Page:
The Palestinian Refugee Problem & the Right of Return

“Any one who speaks in favor of bringing the Arab refugees back must also say how he expects to take the responsibility for it, if he is interested in the state of Israel. It is better that things are stated clearly and plainly: We shall not let this happen.”

Sadly, when it comes to the Right of Return, there is virtually no difference between the Israeli Left and Right, as peace activist and founding member of Gush Shalom Uri Avnery once noted [1]–they all reject it. But, the question is why.

It is one thing to denounce such rejection, but to defeat it, a strong case must be made against it, by exposing its underlying moral bankruptcy, lawlessness and debunking its relevant myths, until it is exposed for what it really is –mere chauvinism, in the racist sense.

Background: the birth of the Palestinian refugee problem

Al-Nakba (Arabic: the catastrophe)

“It was estimated that before the outbreak of the Arab-Israeli war, on 15 May 1948, the number of Palestinian refugees had reached about 300,000. As Anthony Nutting has remarked: ‘it would be truer to say that the refugees were the cause of the first Arab-Israeli war and not the result’.” (Cattan, Henry, 1976, Palestine and International Law, p.138)

In the course of the 1948 war in Palestine, what Palestinians refer to as Al-Nakba, and the subsequent establishment of the state of Israel, some 800,000 Palestinians were expelled and displaced from their villages, homes, and lands by Zionist forces.

“The extent to which the refugees were savagely driven out by the Israelis as part of a deliberate master plan has been insufficiently recognized.” (John H. Davis, Commissioner General of UNRWA 1959-63, The Evasive Peace, p.57)

An Israeli military intelligence document indicates that at least 75 percent of the refugees left due to direct Zionist military actions and/or Zionist terror campaigns. There are several well-documented cases of mass expulsions (the best-known is that of the 50,000 Arabs of the towns of Lydda and Ramle) during and after the 1948-49 Zionist-Arab hostilities. Close to 500 Palestinian villages were depopulated and destroyed by Zionist forces [2] (destroyed, to prevent the return of Palestinian refugees).

“Jewish villages were built in the place of Arab villages. You do not even know the names of these Arab villages, and I do not blame you because geography books no longer exist, not only do the books not exist, the Arab villages are not there either. Nahlal arose in the place of Mahlul; Kibbutz Gvat in the place of Jibta; Kibbutz Sarid in the place of Huneifis and; Kefar Yehushu’a in the place of Tal al-Shuman. There is not one single place built in this country that did not have a former Arab population.” (Moshe Dayan, Israel’s Defense Minister, addressing Israel Institute of Technology, Haifa. Quoted in Ha’aretz, 04/04/1969)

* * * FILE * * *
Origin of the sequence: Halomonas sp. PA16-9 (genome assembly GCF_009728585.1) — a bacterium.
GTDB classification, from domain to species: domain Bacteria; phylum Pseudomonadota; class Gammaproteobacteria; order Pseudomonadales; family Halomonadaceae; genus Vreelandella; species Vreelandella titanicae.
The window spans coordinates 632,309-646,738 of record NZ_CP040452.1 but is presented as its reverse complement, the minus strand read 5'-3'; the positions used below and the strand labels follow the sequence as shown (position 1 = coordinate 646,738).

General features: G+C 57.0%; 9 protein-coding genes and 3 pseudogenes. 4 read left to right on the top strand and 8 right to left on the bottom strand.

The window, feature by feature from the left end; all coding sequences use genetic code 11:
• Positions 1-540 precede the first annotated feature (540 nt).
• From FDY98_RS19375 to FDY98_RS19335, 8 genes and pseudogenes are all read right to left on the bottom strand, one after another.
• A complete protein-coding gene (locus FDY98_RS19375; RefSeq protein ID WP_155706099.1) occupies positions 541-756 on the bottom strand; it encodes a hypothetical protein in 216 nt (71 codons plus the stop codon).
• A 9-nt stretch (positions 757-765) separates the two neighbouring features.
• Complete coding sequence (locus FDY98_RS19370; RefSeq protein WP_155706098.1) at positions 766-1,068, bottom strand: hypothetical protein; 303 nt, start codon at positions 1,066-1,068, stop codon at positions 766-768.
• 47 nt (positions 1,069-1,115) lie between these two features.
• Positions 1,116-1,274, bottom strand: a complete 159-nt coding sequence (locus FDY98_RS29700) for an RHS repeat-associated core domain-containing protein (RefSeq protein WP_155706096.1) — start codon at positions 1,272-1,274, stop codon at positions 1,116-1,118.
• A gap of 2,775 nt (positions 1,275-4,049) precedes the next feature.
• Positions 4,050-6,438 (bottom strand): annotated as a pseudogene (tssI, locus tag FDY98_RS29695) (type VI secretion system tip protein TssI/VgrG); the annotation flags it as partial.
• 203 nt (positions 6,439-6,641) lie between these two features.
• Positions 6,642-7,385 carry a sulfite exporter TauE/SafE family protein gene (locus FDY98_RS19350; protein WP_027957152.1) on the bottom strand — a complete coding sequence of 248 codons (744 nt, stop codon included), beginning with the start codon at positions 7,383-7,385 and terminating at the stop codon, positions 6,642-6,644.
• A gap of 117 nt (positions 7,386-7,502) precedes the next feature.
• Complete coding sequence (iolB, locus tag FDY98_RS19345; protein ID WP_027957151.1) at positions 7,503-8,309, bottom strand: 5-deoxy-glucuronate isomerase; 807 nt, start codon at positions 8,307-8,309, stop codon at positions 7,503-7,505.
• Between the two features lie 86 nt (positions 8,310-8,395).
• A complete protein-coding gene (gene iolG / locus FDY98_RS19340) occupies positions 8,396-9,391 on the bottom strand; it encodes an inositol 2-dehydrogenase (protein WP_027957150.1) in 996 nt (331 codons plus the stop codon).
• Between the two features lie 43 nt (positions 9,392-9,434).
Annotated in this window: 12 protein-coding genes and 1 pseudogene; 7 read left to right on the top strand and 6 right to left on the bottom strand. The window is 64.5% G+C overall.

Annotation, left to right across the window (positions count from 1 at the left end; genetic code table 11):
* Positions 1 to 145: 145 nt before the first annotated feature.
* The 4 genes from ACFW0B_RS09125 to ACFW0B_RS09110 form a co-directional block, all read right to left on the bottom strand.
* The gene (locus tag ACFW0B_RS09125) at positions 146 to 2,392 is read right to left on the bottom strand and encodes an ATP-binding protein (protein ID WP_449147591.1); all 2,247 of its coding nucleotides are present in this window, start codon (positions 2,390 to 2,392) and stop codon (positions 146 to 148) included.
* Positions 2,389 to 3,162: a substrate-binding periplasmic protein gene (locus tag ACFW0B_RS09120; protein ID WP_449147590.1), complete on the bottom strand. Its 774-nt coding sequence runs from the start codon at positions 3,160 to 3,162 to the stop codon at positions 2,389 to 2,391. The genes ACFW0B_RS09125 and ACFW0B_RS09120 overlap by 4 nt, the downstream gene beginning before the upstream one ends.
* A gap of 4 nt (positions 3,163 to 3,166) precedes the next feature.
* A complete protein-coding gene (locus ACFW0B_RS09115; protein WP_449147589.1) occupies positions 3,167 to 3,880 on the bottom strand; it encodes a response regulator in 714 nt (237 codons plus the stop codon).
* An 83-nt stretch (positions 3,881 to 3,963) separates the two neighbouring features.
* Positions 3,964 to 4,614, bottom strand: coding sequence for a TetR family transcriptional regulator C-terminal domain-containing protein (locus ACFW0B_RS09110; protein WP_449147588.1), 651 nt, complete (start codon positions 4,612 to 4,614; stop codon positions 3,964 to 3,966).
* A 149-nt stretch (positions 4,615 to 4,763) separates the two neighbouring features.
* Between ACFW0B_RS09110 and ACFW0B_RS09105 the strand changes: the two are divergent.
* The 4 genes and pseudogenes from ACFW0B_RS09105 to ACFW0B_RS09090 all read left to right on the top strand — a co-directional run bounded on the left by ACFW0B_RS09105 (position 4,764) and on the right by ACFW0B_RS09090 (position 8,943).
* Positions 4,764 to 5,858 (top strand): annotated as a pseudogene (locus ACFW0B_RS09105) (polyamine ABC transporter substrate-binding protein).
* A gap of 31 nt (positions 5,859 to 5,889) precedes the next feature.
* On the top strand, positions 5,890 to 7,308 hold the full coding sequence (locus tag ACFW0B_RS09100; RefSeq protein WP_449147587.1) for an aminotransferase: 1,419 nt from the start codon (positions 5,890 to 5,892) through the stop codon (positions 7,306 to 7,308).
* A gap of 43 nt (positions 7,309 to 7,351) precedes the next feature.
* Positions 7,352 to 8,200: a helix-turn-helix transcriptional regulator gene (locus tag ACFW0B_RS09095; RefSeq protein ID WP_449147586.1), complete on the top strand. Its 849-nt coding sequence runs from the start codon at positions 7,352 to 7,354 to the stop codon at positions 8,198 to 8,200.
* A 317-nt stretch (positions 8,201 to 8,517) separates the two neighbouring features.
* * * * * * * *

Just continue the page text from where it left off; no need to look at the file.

Whatever the cause for their exodus, Palestinians never willfully relinquished their lands and, as such, these lands were, literally, stolen from them by the newly founded Zionist government. To be clear, these lands were systematically expropriated from Palestinians in what amounts to legalized theft and were not rightfully “bought,” per the common Israeli myth.

Enough UN documents and maps as well as testimonies by Israeli historians and politicians (for example, Ben Gurion’s testimony to UNSCOP in 1947) [3] concur that, prior to the 1948 Arab-Zionist war, Jews owned no more than 6% (5.6% by Palestinian estimates) of Palestine. By the end of the 1948 war, however, Israel controlled 78% of the total landmass, the vast majority of which was owned by Palestinian residents who were evacuated from their villages and/or who fled their homes during the war.

The Israeli government undertook formidable measures to legalize its systematic confiscation policies in the Israeli legal system in order to legitimize its ownership of confiscated properties. Various intertwined policies and laws were enacted to accomplish this task. The lands and properties of evicted Palestinians, which were described as “absentee property,” were seized under the Absentee Property Regulations of 1948.

On March 15, 1950 the Israeli Knesset passed the Absentee Properties Law, which declared as “absentees” all Palestinian citizens who were not present in Israel on the 1st of September 1948, and vested all their property in the Trustee on the Absentee Properties. This law considered the latter as the legitimate “custodian” of these properties and gave it the authority to sell and transfer ownership of such properties to the Israeli Department of Construction and Development. From thence, lands were acquired (“redeemed,” say the Jewish fundamentalists/Zionists) by the Jewish National Fund, such that by 1953 the Jewish National Fund’s “ownership” totaled over 90% of the territories under the control of the “Jewish state.” Such properties are referred to as the “nation’s land” and are limited to the use of Jews only. [4]

According to UN estimates, Al-Nakba left the Palestinian refugees dispersed in the following manner:

West Bank: 26.25%

Gaza: 38.5%

Arab Countries: 35.25%

(The UN initially registered an additional 40,000 Palestinians as displaced persons inside the territory of the state of Israel itself.)

Who is a Palestinian Refugee?

“Under UNRWA’s operational definition, Palestine refugees are persons whose normal place of residence was Palestine between June 1946 and May 1948, who lost both their homes and means of livelihood as a result of the 1948 Arab-Israeli conflict…UNRWA’s definition of a refugee also covers the descendants of persons who became refugees in 1948. The number of registered Palestine refugees has subsequently grown from 914,000 in 1950 to more than 3.8 million in 2001, and continues to rise due to natural population growth.” [5]

“One-third of the registered Palestine refugees, about 1.1 million, live in 59 recognized refugee camps in the area of operations in Jordan, Lebanon, the Syrian Arab Republic, the West Bank and Gaza Strip.” [5]